I hope that the amendment will not be regarded as particularly contentious. It seems to me extraordinary that the worker retains his protection where he has made disclosures but the employer can come in before the act is complete and before there is the protection under the various clauses we have looked at, and, for example, make a threat or do something else to the prejudice of the employee. I believe I am right in saying that it is the view of the campaign which produced the Bill that, if an employer threatens to commit an act which is, in a broad sense, prejudicial to an employee, if it is only a threat it is taken out of the protection of the Employment Protection (Consolidation) Act.

I have always had some sympathy with that view, but, unhappily, last year the Court of Appeal, in the case of Mennell v. Newell and Wright, referred to in The Times of 18th July, rejected that argument. It is not the first

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time, as my noble friend Lord Gladwin will know, that the Court of Appeal has done a worse job than the Employment Appeal Tribunal.

Briefly, the situation was that a worker, who was a lorry driver, had put to him, as had been put to his colleagues, a new set of contracts. The new contracts which the employer wished to press upon them provided for a deduction from wages in order to pay for their training, which had previously been paid for by the firm. The lorry driver complained and was dismissed. He said that he had been dismissed for asserting a statutory right, which is now provided in Section 104 of the Employment Rights Act 1996, which prevents the dismissal being proper.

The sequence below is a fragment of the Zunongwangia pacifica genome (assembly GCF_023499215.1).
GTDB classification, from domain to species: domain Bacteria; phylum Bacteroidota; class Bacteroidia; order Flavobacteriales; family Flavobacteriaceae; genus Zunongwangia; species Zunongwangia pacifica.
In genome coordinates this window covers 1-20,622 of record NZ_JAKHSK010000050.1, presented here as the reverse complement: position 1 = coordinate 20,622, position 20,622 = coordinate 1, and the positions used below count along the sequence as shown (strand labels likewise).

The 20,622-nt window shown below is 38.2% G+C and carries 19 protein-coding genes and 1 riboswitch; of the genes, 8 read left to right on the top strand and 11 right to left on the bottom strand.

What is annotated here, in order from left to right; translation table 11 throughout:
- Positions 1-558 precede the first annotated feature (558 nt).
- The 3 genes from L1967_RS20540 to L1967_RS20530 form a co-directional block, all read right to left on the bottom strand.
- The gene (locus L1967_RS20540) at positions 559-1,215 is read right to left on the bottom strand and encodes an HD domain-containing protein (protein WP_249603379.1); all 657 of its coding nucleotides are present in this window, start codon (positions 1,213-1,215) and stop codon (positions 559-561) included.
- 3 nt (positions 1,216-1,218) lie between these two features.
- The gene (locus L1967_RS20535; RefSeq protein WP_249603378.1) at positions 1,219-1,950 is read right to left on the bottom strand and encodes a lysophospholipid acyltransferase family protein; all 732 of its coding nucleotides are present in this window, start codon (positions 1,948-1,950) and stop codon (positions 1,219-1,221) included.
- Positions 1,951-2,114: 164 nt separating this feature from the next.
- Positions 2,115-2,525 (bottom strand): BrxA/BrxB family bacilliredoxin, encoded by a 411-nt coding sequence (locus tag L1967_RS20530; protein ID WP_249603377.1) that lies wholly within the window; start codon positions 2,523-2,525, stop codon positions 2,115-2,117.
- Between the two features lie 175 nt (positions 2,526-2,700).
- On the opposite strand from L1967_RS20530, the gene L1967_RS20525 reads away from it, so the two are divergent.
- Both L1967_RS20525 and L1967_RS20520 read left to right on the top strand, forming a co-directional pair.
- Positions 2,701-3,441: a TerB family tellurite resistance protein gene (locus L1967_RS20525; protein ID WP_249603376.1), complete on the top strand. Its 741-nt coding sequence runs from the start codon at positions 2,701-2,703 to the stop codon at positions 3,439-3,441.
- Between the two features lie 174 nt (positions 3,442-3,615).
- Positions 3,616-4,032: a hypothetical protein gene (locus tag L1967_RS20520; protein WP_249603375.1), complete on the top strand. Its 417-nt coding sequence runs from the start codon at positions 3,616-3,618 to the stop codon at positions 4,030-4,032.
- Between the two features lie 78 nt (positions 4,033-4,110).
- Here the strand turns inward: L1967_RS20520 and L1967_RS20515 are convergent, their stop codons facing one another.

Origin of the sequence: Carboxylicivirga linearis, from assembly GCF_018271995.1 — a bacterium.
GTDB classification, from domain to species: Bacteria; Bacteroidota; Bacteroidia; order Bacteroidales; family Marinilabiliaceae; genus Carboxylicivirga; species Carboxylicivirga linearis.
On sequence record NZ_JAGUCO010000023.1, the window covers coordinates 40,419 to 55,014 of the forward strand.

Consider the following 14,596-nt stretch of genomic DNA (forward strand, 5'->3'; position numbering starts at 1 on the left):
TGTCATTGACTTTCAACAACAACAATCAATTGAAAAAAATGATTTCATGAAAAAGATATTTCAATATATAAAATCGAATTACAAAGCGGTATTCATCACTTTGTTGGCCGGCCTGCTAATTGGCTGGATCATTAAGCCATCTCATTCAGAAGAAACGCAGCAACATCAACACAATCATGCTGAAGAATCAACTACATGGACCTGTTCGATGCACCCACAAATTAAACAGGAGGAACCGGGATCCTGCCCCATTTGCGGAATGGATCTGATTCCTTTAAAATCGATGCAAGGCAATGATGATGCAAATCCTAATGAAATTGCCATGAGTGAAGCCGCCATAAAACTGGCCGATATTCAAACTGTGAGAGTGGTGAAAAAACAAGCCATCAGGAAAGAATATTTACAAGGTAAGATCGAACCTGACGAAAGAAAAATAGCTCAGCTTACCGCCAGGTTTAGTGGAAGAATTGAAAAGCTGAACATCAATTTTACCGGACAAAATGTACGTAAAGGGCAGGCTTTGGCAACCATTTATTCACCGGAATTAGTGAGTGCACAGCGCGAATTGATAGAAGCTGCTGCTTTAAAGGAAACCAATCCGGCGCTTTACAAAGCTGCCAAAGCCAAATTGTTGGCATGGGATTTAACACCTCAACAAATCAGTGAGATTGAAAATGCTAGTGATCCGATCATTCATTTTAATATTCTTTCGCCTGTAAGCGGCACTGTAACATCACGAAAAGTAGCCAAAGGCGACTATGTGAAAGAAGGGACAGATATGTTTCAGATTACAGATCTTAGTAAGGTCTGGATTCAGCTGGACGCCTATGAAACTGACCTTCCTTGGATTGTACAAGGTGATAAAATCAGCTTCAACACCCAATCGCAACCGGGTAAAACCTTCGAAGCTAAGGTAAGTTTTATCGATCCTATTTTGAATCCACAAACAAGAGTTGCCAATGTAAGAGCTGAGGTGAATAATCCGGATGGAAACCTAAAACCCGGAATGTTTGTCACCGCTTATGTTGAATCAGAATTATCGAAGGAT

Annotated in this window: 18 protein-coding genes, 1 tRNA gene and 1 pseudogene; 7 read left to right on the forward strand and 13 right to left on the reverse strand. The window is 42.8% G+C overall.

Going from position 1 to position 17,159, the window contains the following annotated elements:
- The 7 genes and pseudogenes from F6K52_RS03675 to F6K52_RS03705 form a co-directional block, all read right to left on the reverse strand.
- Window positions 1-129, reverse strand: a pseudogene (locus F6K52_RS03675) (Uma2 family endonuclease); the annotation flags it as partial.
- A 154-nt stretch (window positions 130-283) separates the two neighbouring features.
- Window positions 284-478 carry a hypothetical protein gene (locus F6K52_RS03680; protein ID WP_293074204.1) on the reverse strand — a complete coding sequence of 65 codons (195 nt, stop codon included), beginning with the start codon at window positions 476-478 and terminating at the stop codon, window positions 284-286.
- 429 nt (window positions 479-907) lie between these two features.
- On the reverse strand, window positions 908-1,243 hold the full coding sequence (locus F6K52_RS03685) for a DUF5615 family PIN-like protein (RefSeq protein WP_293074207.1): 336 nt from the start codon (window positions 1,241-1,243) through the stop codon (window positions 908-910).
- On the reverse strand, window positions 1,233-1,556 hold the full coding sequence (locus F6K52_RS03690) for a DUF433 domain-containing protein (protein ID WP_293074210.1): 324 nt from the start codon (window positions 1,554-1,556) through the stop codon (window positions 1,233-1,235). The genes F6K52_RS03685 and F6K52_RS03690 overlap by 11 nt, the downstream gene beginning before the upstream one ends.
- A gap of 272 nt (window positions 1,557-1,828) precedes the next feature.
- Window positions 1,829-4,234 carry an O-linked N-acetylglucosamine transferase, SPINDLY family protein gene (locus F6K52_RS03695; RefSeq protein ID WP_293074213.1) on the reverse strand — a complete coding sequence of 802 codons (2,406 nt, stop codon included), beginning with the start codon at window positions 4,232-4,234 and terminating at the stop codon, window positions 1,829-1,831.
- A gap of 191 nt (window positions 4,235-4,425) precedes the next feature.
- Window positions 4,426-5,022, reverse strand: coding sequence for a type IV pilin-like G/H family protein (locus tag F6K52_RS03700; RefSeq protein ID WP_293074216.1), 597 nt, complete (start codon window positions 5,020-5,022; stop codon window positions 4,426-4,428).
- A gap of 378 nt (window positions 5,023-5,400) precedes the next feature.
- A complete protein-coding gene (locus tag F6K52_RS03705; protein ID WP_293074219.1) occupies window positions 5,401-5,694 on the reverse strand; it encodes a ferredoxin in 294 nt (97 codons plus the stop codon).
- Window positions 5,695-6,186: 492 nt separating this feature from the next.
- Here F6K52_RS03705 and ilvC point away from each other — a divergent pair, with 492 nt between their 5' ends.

The Employment Appeal Tribunal agreed with that reasoning--at somewhat more length, of course. But the Court of Appeal said no; that, although a complaint could be presented under the 1986 Act even where an employee had not been employed for two years--as so often, that was at the centre of the matter--an industrial tribunal had no jurisdiction to deal with a threatened deduction of wages under, originally, the Wages Act but could hear complaints only where an employer had actually made a deduction.

What I gain from that case, unhappy though it is, is that the courts are drawing a clear distinction between things that an employer does and things that an employer threatens to do. As the Bill stands, it does not cover things which an employer threatens to do to the disadvantage of an employee.

Lord Borrie: Does that not depend on the interpretation of the word "detriment" in the Bill?

Lord Wedderburn of Charlton: If we were trying to upset the Court of Appeal decision in Mennell v. Newell and Wright, I would join my noble friend in making that plea. There are several ways in which one can argue that it is wrong. What I am saying is that the law today, when the legislature is to make its decision, is, according to the Court of Appeal, that threats are out and acts are in. That is true of the Bill. I think my noble friend Lord Borrie and I are very close on this matter. I agree that I should want to argue if an employer came along and said: "I know all about you, Borrie. We know you are going to make complaints about what is going on in the firm. We know you haven't started to do so yet, and you certainly have not got yourself protected, but you had better go and join the awkward squad. You will not get so much overtime".